Hydrogen Breakthrough Begins
Feb 3, 2017
by John Kosowatz Senior Editor, ASME.org
Autonomously driven vehicles and electric-powered cars flaunt technologies that are beginning to capture the imagination of the public. Tesla is the poster child for electric-powered cars, but the Chevrolet Volt is gaining. Another technology is lagging, but it won’t go away and its proponents think it could rapidly surpass its rivals if the next round of research shakes out.
Hydrogen is the other alternative fuel, and though it is unclear what the new Trump administration thinks about it, car manufacturers and researchers are moving ahead. Hyundai, Honda, and Toyota already offer hydrogen-fueled cars, but storage remains an issue. For now, stakeholders are focusing on hydrogen infrastructure focused on high-pressure storage or very cold temperatures.
But other work is being done to make storage better and more economic, delivering hydrogen at lower pressure and higher on-board densities. An Indiana startup born from Indiana University-Purdue University Indianapolis is taking a National Science Foundation grant to prove a low-pressure solid-state delivery system. Peter Schubert, founder of Green Fortress Engineering Inc. and professor of electrical and computer engineering, says his system has the potential to be “disruptive” by delivering hydrogen at low pressures of eight bars or even less. Now, compressed hydrogen gas is stored at 700 bar, or atmospheres of pressure.
Schubert, also the director IUPU’s Richard G. Lugar Center for Renewable Energy, says the key lies in using cheaper and more abundant materials. Metal hydrides are the preferred catalyst in existing low-pressure storage systems and have been used for a long time. But they give off a lot of heat during recharge, up to 500 degrees Centigrade. “That makes dissipating heat more complicated,” says Schubert.
Schubert’s system will use less expensive and more common silicon, rather than metal hydrides. “Using these less-expensive materials could make solid-state hydrogen storage available to every economic market,” he says.
But the long-range effects could even be greater, he says. Silicon is almost ubiquitous, used in manufacturing computer chips and solar panels. The fledgling technology would allow homeowners or businesses to generate their own hydrogen using rooftop solar panels to split water. Storing it as hydrogen in silicon, a home could theoretically be fueled overnight or over a number of days. “With solar panels and water, you could have all the utility needs for a lifetime,” says Schubert. “And on a cost curve of less than $8 per kwh, it could clobber batteries and completely disrupt energy supply.”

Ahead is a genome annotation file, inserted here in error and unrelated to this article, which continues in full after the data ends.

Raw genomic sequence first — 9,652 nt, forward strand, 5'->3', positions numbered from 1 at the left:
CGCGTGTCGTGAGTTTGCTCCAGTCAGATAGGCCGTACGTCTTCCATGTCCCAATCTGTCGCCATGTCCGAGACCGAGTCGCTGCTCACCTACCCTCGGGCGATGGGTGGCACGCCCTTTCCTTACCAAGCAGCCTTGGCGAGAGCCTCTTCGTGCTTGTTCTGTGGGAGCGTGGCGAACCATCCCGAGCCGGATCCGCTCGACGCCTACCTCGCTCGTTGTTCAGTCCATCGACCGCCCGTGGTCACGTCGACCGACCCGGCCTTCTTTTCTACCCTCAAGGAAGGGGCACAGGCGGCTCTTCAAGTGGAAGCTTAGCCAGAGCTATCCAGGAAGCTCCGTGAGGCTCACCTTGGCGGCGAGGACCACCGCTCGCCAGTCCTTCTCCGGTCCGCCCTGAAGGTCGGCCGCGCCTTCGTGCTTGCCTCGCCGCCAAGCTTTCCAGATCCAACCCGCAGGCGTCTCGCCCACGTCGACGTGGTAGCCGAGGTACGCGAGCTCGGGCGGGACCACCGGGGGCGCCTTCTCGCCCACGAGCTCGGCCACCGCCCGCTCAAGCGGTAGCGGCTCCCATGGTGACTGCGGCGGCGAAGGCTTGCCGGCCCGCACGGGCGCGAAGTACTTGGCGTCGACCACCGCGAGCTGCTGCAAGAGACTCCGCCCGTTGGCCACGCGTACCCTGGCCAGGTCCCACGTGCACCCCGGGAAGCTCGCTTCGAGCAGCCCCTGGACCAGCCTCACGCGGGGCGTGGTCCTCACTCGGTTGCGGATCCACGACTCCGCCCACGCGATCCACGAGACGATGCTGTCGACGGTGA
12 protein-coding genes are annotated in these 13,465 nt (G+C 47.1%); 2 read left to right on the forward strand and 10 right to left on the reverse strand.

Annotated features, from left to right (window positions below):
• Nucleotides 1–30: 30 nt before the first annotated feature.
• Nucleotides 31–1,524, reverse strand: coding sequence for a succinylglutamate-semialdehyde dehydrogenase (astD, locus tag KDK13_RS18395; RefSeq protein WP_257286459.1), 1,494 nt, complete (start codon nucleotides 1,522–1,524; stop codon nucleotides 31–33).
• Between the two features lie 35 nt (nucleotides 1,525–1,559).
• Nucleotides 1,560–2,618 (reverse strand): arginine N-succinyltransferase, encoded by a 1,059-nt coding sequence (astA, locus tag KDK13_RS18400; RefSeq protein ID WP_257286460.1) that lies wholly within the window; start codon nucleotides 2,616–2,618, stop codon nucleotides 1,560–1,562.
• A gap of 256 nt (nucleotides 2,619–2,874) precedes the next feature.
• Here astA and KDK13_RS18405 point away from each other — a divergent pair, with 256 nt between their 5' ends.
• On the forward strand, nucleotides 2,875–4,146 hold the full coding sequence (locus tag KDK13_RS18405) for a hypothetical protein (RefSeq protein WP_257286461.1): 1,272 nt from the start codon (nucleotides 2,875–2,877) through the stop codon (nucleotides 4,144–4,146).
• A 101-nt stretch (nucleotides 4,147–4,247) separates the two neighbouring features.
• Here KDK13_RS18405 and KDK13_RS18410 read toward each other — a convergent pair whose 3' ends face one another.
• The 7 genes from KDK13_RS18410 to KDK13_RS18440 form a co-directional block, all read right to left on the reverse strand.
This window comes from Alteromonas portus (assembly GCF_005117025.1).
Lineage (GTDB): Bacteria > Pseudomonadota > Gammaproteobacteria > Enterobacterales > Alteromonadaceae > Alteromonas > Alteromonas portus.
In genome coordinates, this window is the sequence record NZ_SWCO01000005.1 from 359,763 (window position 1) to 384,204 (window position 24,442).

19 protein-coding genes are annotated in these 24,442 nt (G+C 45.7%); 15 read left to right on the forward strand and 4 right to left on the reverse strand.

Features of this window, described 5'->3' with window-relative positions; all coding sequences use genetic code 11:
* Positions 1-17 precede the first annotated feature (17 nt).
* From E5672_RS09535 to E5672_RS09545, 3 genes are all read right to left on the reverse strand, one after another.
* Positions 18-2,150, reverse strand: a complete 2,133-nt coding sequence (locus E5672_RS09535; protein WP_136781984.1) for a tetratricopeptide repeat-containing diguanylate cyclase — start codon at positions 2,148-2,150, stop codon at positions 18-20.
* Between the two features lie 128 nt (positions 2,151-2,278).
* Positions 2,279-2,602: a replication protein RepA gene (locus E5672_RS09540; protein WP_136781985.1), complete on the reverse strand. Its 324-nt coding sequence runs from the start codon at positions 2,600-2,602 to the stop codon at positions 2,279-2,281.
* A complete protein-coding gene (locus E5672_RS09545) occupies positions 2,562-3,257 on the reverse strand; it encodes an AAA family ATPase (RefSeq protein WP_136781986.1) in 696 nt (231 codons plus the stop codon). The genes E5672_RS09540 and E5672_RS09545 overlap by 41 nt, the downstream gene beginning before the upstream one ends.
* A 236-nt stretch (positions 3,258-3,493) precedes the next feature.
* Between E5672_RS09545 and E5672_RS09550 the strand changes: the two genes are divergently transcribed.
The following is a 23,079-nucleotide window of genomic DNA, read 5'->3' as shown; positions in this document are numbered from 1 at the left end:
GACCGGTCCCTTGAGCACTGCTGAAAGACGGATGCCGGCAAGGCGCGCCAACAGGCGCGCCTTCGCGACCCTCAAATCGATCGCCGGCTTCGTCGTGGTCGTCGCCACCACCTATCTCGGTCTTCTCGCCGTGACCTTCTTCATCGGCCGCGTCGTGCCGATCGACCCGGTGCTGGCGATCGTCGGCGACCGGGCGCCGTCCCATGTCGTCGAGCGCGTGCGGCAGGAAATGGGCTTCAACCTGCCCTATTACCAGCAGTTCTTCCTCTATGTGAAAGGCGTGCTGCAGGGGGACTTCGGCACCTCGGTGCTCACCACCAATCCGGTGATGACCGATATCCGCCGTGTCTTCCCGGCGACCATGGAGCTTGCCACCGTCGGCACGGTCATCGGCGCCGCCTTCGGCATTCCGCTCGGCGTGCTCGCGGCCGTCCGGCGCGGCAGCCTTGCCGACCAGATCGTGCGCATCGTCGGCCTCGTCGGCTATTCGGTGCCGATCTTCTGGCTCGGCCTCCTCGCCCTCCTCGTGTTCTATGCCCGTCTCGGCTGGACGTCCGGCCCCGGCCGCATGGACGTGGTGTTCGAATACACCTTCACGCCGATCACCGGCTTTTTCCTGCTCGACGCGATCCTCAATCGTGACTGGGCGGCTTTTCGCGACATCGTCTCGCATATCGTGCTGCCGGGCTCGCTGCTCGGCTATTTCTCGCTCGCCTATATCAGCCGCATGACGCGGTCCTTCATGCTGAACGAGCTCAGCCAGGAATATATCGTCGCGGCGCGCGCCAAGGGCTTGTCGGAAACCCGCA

That’s a grand plan, but Schubert thinks its future isn’t that far away if the next research steps are successful. The first phase is performing the first gaseous recharge of a solid-state hydrogen storage media, to make valid the theoretical work that led to the NSF grant. That includes working with polycrystalline silicon and metallurgical grade silicon, something not yet attempted. That would be followed by construction of a one-tenth scale radio-controlled car fitted with a fuel cell and hydrogen storage media.
Other researchers are looking at hydrogen storage a little differently. A Florida State University professor is designing new materials to store hydrogen more efficiently. In an article published in the Journal of the American Chemical Society, Jose L. Mendoza-Cortes used computer simulations and mathematical equations to describe porous materials of transition metals that cause hydrogen to bond to it.
Made of earth abundant materials such as cobalt, iron or nickel, the materials could be placed or manufactured within a fuel tank. Because the hydrogen molecules bond to the material, more hydrogen could be fitted in and condensed into a tank. Further, because hydrogen bonds to the material, the tank never really would reach the empty level, claims the assistant professor of chemical engineering.
“More hydrogen can be stored at lower pressure and room temperatures, making some of these materials good for practical use,” he says.
Hydrogen can be made into a liquid at 1 bar and 20 degrees Kelvin, or minus-423 degrees Fahrenheit, and stored at 71 grams per liter. At 700 bar and 298 degrees Kelvin, 76.7 degrees Fahrenheit, it is stored at 37 grams per liter. Mendoza-Cortes’ materials promise hydrogen storage at less than 200 bar at room temperature.
Current compressed hydrogen systems require large facilities to pressurize the gas to 10,000 lb per square inch. Fuel tanks must be “super strong” to handle the pressure, notes Schubert. His system operating at 8 bar allows for using a much lighter tank.
Schubert says his real passion is space-based solar power, putting solar panels in space where they would generate electricity almost continually, relaying the power to earth. He actually thought of using silcon as a medium when writing a novel about hydrogen and the space program.
“It was a plot device,” he says. “I thought—Silicon—and it is pourous. No one had proposed anything like that before.”
Schubert was working in the private sector at the time, and worked on the idea with the approval of his employer. The theoretical work proved fruitful, and he was awarded the patents for the system, which now belong to IUPU. If the next step is successful, he thinks a working commercial system may be five or six years away. Coupled with another plan to produce hydrogen from biomass on a local scale, he thinks hydrogen-powered cars could give electric-powered competitors a good run for their money.
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With solar panels and water, you could have all the utility needs for a lifetime. And on a cost curve of less than $8 per kwh, it could clobber batteries and completely disrupt energy supply. Peter Schubert, Indiana University-Purdue University Indianapolis